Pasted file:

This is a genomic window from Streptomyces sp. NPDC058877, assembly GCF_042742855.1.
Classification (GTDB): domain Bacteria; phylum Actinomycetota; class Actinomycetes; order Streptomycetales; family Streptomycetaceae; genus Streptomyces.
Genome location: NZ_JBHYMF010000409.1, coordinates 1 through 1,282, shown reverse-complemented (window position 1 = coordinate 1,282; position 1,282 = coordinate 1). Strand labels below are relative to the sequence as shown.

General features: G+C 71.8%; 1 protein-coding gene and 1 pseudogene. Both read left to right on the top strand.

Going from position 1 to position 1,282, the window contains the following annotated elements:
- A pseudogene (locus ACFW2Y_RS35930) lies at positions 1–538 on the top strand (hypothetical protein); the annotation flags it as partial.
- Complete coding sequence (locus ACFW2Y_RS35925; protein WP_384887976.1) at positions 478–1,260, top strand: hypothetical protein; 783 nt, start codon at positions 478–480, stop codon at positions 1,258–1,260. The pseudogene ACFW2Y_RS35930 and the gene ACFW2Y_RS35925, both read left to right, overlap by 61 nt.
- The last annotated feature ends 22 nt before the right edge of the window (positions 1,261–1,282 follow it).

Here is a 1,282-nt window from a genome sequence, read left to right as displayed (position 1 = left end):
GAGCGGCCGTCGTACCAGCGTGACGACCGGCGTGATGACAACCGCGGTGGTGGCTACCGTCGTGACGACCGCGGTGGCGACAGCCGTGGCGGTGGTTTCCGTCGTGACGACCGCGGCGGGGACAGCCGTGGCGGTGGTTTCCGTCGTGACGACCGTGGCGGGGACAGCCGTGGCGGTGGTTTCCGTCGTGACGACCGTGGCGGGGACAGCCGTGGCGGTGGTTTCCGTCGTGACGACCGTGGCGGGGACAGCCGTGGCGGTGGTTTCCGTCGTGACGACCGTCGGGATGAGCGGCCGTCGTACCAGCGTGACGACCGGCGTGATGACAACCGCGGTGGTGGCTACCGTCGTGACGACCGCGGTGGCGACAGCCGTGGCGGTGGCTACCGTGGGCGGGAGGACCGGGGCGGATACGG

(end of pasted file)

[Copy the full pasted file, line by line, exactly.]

This is a genomic window from Streptomyces sp. NPDC058877, assembly GCF_042742855.1.
Classification (GTDB): domain Bacteria; phylum Actinomycetota; class Actinomycetes; order Streptomycetales; family Streptomycetaceae; genus Streptomyces.
Genome location: NZ_JBHYMF010000409.1, coordinates 1 through 1,282, shown reverse-complemented (window position 1 = coordinate 1,282; position 1,282 = coordinate 1). Strand labels below are relative to the sequence as shown.

General features: G+C 71.8%; 1 protein-coding gene and 1 pseudogene. Both read left to right on the top strand.

Going from position 1 to position 1,282, the window contains the following annotated elements:
- A pseudogene (locus ACFW2Y_RS35930) lies at positions 1–538 on the top strand (hypothetical protein); the annotation flags it as partial.
- Complete coding sequence (locus ACFW2Y_RS35925; protein WP_384887976.1) at positions 478–1,260, top strand: hypothetical protein; 783 nt, start codon at positions 478–480, stop codon at positions 1,258–1,260. The pseudogene ACFW2Y_RS35930 and the gene ACFW2Y_RS35925, both read left to right, overlap by 61 nt.
- The last annotated feature ends 22 nt before the right edge of the window (positions 1,261–1,282 follow it).

Here is a 1,282-nt window from a genome sequence, read left to right as displayed (position 1 = left end):
GAGCGGCCGTCGTACCAGCGTGACGACCGGCGTGATGACAACCGCGGTGGTGGCTACCGTCGTGACGACCGCGGTGGCGACAGCCGTGGCGGTGGTTTCCGTCGTGACGACCGCGGCGGGGACAGCCGTGGCGGTGGTTTCCGTCGTGACGACCGTGGCGGGGACAGCCGTGGCGGTGGTTTCCGTCGTGACGACCGTGGCGGGGACAGCCGTGGCGGTGGTTTCCGTCGTGACGACCGTGGCGGGGACAGCCGTGGCGGTGGTTTCCGTCGTGACGACCGTCGGGATGAGCGGCCGTCGTACCAGCGTGACGACCGGCGTGATGACAACCGCGGTGGTGGCTACCGTCGTGACGACCGCGGTGGCGACAGCCGTGGCGGTGGCTACCGTGGGCGGGAGGACCGGGGCGGATACGG